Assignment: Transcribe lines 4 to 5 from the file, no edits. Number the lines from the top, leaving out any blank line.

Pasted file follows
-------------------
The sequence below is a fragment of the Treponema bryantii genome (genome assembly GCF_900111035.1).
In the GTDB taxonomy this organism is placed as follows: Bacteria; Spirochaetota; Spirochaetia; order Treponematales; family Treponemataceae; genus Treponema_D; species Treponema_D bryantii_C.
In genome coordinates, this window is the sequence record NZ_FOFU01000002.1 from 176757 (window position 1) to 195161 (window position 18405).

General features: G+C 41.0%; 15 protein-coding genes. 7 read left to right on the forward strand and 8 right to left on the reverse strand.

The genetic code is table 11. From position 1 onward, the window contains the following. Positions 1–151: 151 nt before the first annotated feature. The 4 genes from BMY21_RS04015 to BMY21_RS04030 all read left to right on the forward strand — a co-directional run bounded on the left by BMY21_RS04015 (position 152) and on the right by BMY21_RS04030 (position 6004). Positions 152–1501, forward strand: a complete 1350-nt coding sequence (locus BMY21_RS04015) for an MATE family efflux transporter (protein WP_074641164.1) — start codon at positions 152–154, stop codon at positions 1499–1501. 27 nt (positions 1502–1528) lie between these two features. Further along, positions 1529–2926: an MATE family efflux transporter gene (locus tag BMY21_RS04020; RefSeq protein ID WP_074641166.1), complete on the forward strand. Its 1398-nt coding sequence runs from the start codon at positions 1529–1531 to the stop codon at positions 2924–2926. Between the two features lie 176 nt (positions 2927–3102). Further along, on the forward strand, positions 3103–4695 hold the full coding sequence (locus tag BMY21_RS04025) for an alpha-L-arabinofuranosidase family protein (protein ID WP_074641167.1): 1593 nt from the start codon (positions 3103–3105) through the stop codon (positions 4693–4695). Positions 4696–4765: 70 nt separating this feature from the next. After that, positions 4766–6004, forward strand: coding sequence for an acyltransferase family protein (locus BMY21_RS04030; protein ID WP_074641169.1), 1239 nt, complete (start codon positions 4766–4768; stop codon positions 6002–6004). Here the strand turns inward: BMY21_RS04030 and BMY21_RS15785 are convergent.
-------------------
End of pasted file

General features: G+C 41.0%; 15 protein-coding genes. 7 read left to right on the forward strand and 8 right to left on the reverse strand.

The genetic code is table 11. From position 1 onward, the window contains the following. Positions 1–151: 151 nt before the first annotated feature. The 4 genes from BMY21_RS04015 to BMY21_RS04030 all read left to right on the forward strand — a co-directional run bounded on the left by BMY21_RS04015 (position 152) and on the right by BMY21_RS04030 (position 6004). Positions 152–1501, forward strand: a complete 1350-nt coding sequence (locus BMY21_RS04015) for an MATE family efflux transporter (protein WP_074641164.1) — start codon at positions 152–154, stop codon at positions 1499–1501. 27 nt (positions 1502–1528) lie between these two features. Further along, positions 1529–2926: an MATE family efflux transporter gene (locus tag BMY21_RS04020; RefSeq protein ID WP_074641166.1), complete on the forward strand. Its 1398-nt coding sequence runs from the start codon at positions 1529–1531 to the stop codon at positions 2924–2926. Between the two features lie 176 nt (positions 2927–3102). Further along, on the forward strand, positions 3103–4695 hold the full coding sequence (locus tag BMY21_RS04025) for an alpha-L-arabinofuranosidase family protein (protein ID WP_074641167.1): 1593 nt from the start codon (positions 3103–3105) through the stop codon (positions 4693–4695). Positions 4696–4765: 70 nt separating this feature from the next. After that, positions 4766–6004, forward strand: coding sequence for an acyltransferase family protein (locus BMY21_RS04030; protein ID WP_074641169.1), 1239 nt, complete (start codon positions 4766–4768; stop codon positions 6002–6004). Here the strand turns inward: BMY21_RS04030 and BMY21_RS15785 are convergent.